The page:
- Trinquart L,
- Mounier-Vehier C,
- Sapoval M,
- Gagnon N,
- Plouin PF
- Novick AC,
- Scable J,
- Hamilton G
- Stanley JC
- Luscher TF,
- Keller HM,
- Imhof HG,
- Greminger P,
- Kuhlmann U,
- Largiader F,
- Schneider E,
- Schneider J,
- Vetter W
- Sang CN,
- Whelton PK,
- Hamper UM,
- Connolly M,
- Kadir S,
- White RI,
- Sanders R,
- Liang KY,
- Bias W
- Neymark N
- Vasbinder GB,
- Nelemans PJ,
- Kessels AG,
- Kroon AA,
- Maki JH,
- Leiner T,
- Beek FJ,
- Korst MB,
- Flobbe K,
- de Haan MW,
- van Zwam WH,
- Postma CT,
- Hunink MG,
- de Leeuw PW,
- van Engelshoven JM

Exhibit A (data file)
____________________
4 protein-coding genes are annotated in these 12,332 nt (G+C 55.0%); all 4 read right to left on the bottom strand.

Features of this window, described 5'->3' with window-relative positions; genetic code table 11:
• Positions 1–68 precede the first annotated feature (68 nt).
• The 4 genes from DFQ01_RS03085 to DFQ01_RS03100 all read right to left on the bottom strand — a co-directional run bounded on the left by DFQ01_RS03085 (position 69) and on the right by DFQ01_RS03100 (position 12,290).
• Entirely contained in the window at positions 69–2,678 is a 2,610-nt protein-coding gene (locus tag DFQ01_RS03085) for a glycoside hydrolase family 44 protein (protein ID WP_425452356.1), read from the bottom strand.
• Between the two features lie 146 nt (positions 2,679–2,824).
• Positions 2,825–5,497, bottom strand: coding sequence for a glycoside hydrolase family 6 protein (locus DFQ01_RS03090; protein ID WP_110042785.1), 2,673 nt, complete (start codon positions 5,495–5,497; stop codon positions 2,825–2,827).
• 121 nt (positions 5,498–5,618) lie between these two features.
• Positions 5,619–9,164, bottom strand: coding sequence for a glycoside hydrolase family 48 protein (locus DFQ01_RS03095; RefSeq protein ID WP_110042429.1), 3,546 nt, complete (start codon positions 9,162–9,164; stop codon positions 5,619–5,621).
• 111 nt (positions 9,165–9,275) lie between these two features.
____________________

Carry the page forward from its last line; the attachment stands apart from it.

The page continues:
Fibromuscular dysplasia is a heterogeneous group of idiopathic, noninflammatory, and nonatherosclerotic stenosing vascular diseases mostly involving renal and cervical arteries. It is the second most frequent cause of renovascular hypertension. Its historical classification based on histology is no longer relevant now that percutaneous revascularization has replaced surgery in most cases. In this study, we describe an angiographic classification of renal artery fibromuscular dysplasia lesions into a unifocal and a multifocal subtype. Fewer patients have unifocal lesions (18% of all patients with renal artery fibromuscular dysplasia), and their characteristics contrast with those of patients with multifocal lesions: They are younger at diagnosis (30 versus 49 years); the proportion of women is lower (69% versus 83%); they are more often current smokers (50% versus 26%) with higher blood pressure levels (157/97 versus 146/88 mm Hg); the disease is more often unilateral (79% versus 38%); they are more amenable to revascularization (90% versus 35%); and have a higher cure rate when revascularization is performed (54% versus 26%).